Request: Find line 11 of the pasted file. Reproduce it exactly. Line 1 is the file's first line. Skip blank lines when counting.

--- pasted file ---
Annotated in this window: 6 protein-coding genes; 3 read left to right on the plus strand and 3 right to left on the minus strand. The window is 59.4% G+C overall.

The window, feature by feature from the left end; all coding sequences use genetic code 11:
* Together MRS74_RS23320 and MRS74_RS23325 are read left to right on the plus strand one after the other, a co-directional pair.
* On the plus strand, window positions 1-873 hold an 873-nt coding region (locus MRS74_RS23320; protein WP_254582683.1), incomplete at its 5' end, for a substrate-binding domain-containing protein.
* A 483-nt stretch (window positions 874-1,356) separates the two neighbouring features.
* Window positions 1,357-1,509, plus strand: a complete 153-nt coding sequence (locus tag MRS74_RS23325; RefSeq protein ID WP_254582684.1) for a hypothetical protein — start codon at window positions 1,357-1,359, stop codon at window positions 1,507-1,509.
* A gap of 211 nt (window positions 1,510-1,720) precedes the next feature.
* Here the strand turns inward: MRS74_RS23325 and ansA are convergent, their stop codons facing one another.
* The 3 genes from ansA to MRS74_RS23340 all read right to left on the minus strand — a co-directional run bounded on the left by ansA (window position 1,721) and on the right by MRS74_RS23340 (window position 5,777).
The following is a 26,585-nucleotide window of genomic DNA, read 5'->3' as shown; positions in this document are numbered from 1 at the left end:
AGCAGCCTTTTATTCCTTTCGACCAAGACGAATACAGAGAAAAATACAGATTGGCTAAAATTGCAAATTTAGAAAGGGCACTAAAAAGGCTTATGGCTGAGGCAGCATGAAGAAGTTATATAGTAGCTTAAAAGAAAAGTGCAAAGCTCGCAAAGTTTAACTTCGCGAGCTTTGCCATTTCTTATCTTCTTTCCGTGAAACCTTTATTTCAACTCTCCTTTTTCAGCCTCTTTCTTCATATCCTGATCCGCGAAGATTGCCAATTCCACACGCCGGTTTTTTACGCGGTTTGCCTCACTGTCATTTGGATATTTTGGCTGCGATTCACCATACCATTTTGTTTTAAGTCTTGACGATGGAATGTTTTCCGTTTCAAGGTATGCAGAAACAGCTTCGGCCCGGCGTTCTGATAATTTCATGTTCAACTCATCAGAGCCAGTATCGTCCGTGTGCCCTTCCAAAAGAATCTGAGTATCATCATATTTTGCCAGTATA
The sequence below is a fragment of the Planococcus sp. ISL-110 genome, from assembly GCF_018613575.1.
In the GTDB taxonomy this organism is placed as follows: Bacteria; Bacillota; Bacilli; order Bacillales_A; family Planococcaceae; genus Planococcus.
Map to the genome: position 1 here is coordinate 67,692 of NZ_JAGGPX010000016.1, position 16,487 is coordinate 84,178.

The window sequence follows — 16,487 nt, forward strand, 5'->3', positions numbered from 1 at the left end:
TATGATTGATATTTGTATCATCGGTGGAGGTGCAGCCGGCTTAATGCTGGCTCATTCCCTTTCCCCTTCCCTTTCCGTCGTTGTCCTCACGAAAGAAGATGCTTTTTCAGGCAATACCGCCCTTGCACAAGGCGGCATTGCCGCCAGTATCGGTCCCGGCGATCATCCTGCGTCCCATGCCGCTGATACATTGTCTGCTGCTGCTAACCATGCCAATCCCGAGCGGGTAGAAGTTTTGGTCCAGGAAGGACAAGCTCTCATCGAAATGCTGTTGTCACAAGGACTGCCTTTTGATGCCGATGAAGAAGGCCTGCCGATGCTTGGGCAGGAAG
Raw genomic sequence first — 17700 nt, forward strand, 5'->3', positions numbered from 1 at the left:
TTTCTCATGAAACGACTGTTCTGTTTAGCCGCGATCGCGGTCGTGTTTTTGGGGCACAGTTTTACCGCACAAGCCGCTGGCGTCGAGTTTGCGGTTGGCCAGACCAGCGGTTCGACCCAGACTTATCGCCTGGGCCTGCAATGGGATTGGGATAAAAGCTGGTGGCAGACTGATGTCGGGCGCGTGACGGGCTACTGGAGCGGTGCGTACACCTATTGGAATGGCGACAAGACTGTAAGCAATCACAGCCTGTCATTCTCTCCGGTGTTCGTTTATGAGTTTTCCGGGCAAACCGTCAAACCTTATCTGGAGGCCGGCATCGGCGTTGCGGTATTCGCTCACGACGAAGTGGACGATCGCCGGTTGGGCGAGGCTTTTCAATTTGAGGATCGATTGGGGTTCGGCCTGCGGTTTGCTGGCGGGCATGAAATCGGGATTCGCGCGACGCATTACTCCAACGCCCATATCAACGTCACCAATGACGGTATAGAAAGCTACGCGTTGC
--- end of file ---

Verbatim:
AGCAGCCTTTTATTCCTTTCGACCAAGACGAATACAGAGAAAAATACAGATTGGCTAAAATTGCAAATTTAGAAAGGGCACTAAAAAGGCTTATGGCTGAGGCAGCATGAAGAAGTTATATAGTAGCTTAAAAGAAAAGTGCAAAGCTCGCAAAGTTTAACTTCGCGAGCTTTGCCATTTCTTATCTTCTTTCCGTGAAACCTTTATTTCAACTCTCCTTTTTCAGCCTCTTTCTTCATATCCTGATCCGCGAAGATTGCCAATTCCACACGCCGGTTTTTTACGCGGTTTGCCTCACTGTCATTTGGATATTTTGGCTGCGATTCACCATACCATTTTGTTTTAAGTCTTGACGATGGAATGTTTTCCGTTTCAAGGTATGCAGAAACAGCTTCGGCCCGGCGTTCTGATAATTTCATGTTCAACTCATCAGAGCCAGTATCGTCCGTGTGCCCTTCCAAAAGAATCTGAGTATCATCATATTTTGCCAGTATA